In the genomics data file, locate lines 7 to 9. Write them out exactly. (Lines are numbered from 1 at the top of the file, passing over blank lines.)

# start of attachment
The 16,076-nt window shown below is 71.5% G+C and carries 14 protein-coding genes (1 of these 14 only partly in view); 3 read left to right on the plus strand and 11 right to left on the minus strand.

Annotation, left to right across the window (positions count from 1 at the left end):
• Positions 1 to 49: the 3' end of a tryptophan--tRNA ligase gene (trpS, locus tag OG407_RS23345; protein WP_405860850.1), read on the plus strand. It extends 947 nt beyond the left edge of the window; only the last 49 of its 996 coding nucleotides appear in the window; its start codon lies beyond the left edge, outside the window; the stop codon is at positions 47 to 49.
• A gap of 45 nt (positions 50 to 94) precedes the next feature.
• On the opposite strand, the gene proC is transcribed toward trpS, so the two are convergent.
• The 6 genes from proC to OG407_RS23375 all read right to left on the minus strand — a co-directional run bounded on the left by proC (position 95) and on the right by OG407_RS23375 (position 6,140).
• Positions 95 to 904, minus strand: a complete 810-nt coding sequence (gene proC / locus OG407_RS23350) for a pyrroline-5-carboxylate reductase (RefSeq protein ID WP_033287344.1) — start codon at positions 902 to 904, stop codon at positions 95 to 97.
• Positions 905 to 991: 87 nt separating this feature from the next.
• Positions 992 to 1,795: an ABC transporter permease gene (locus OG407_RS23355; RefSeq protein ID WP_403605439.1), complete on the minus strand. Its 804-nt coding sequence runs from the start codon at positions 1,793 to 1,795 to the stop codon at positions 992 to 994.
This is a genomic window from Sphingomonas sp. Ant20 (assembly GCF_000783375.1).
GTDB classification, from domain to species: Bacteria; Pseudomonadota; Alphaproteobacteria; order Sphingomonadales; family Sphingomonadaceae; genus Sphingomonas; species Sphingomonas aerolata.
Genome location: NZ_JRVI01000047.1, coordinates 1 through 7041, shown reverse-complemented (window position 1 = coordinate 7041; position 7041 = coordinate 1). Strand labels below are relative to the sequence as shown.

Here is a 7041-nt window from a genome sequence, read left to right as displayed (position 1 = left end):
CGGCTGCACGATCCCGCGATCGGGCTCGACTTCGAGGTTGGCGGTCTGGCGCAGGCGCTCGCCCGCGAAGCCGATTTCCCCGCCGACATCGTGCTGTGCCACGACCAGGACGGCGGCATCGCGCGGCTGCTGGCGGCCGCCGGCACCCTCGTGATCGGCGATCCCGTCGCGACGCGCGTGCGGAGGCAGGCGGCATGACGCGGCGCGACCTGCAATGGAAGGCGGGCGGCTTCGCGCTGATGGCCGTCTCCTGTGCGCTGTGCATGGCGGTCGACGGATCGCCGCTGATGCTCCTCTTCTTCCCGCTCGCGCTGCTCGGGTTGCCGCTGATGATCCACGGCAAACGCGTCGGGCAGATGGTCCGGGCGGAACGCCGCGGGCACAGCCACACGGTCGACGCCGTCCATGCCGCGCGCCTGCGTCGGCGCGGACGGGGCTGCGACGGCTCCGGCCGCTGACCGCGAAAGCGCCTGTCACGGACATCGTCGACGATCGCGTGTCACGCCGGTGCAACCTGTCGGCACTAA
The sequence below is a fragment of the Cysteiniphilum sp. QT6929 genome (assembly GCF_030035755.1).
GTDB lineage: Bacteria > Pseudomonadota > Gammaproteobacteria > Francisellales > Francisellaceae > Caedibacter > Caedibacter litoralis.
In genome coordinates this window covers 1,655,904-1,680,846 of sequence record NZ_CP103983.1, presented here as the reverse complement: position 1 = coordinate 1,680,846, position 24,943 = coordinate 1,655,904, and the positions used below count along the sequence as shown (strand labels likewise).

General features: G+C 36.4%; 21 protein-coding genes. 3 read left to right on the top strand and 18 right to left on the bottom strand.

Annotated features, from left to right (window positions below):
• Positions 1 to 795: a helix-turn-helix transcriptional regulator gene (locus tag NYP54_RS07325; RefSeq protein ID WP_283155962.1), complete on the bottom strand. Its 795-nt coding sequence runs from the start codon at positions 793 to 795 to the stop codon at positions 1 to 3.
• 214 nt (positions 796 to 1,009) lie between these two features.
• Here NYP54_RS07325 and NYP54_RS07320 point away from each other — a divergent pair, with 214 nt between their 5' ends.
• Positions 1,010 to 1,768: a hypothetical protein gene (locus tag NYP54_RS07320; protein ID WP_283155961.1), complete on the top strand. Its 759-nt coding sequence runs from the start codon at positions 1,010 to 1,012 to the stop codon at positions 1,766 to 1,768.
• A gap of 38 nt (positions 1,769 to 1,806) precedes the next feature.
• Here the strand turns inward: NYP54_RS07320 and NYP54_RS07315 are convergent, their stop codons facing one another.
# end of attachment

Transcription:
• Positions 95 to 904, minus strand: a complete 810-nt coding sequence (gene proC / locus OG407_RS23350) for a pyrroline-5-carboxylate reductase (RefSeq protein ID WP_033287344.1) — start codon at positions 902 to 904, stop codon at positions 95 to 97.
• Positions 905 to 991: 87 nt separating this feature from the next.
• Positions 992 to 1,795: an ABC transporter permease gene (locus OG407_RS23355; RefSeq protein ID WP_403605439.1), complete on the minus strand. Its 804-nt coding sequence runs from the start codon at positions 1,793 to 1,795 to the stop codon at positions 992 to 994.